Sep 192014
 

http://wikileaks.org/cable/2006/03/06MANILA1220.html#

Reference ID Created Released Classification Origin
06MANILA1220 2006-03-17 09:15 2011-08-30 01:44 UNCLASSIFIED//FOR OFFICIAL USE ONLY Embassy Manila
VZCZCXRO2374
PP RUEHCHI RUEHDT RUEHHM
DE RUEHML #1220/01 0760915
ZNR UUUUU ZZH
P 170915Z MAR 06
FM AMEMBASSY MANILA
TO RUEHC/SECSTATE WASHDC PRIORITY 0039
INFO RHEBAAA/USDOE WASHDC
RUCPDOC/USDOC WASHDC
RUEATRS/DEPT OF TREASURY WASHDC
RUEHZS/ASEAN COLLECTIVE
UNCLAS SECTION 01 OF 03 MANILA 001220

SIPDIS

SIPDIS

SENSITIVE

STATE FOR EB/ESC AND EAP/MTS
STATE PASS USAID FOR AA/ANE, AA/G
STATE PASS EXIM, OPIC AND USTR
DOE FOR TOM CUTLER
TREASURY FOR LMoghtader
TREASURY ALSO FOR OASIA
USDOC FOR 4430 ITA/MAC/ASIA & PAC/KOREA & SE ASIA/ASEAN

E.O. 12958: N/A
TAGS: ENRG EPET PGOV EAID RP
SUBJECT: APEC Amb Michalak Meeting with Energy Secretary

SENSITIVE BUT UNCLASSIFIED – NOT FOR INTERNET – PROTECT
ACCORDINGLY

——-
Summary
——-

¶1. (SBU) Energy Secretary Lotilla told Ambassador
Michalak on March 15 that the privatization of National
Power Corporation (NPC) generating plants will move
forward when the Manila Electric Company signs a contract
soon to purchase NPC’s electricity. The Philippines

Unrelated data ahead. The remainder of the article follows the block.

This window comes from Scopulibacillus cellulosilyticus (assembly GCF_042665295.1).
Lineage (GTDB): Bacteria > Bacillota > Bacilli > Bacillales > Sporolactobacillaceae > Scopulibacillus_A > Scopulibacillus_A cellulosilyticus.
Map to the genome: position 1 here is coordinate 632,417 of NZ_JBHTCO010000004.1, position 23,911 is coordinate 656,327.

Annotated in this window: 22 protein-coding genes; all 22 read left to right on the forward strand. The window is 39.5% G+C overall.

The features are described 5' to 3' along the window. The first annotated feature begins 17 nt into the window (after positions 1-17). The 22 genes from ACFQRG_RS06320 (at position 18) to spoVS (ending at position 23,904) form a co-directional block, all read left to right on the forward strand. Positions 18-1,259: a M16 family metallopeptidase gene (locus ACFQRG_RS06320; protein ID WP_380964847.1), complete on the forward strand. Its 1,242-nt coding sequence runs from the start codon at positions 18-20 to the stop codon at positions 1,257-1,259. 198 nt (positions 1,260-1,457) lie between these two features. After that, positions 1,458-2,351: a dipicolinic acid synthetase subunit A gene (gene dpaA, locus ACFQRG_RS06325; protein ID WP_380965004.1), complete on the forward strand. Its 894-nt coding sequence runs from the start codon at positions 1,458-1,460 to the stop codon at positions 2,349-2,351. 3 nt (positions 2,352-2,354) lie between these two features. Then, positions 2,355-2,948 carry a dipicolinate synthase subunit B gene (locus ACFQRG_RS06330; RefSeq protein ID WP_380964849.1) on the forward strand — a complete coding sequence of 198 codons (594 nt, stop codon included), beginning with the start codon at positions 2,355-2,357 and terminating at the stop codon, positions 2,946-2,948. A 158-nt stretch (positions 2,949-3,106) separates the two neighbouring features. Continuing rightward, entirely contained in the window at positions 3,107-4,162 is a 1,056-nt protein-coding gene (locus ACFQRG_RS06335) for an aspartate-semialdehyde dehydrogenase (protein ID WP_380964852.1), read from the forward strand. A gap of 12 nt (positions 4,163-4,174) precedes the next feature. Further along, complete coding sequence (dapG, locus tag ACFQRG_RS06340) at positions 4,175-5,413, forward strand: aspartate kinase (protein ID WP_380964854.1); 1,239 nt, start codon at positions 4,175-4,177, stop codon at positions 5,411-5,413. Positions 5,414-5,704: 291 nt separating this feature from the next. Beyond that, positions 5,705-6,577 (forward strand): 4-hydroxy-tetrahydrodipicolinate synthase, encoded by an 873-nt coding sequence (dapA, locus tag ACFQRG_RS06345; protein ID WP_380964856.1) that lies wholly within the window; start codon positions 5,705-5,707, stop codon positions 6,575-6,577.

mandated ethanol and coco bio-diesel use in vehicles
within two years to reduce oil imports, but lowered
ethanol duties to facilitate imports with a lack of local
processing. Michalak noted APEC Energy Group efforts to
promote conservation, alternative energy, and information-
sharing in the region. Mindanao faces a near-term power
shortage but new plants and more rainfall may prevent a
power crisis that would undermine peace and stability
dividends. The regulatory commission is promoting
investor confidence by rationalizing prices for
transmission and distribution and making changes
automatic. End Summary.

¶2. (U) Participants – USG: Ambassador Michael Michalak,
Charg d’Affaires Paul Jones, Econoff Cleveland Charles.
GRP: Energy Secretary Raphael Lotilla.

——————————————–
Power Company Needs Contracts to Sell Plants
——————————————–

¶3. (SBU) Lotilla admitted privatization of the National
Power Corporation (NPC) had stalled, and identified the
lack of transitional supply contracts as the primary
reason investors were unwilling to buy power plants. The
Manila Electric Company (Meralco), which distributes 75%
of Luzon’s power, is reluctant to contract from NPC
because it is already committed to buying from many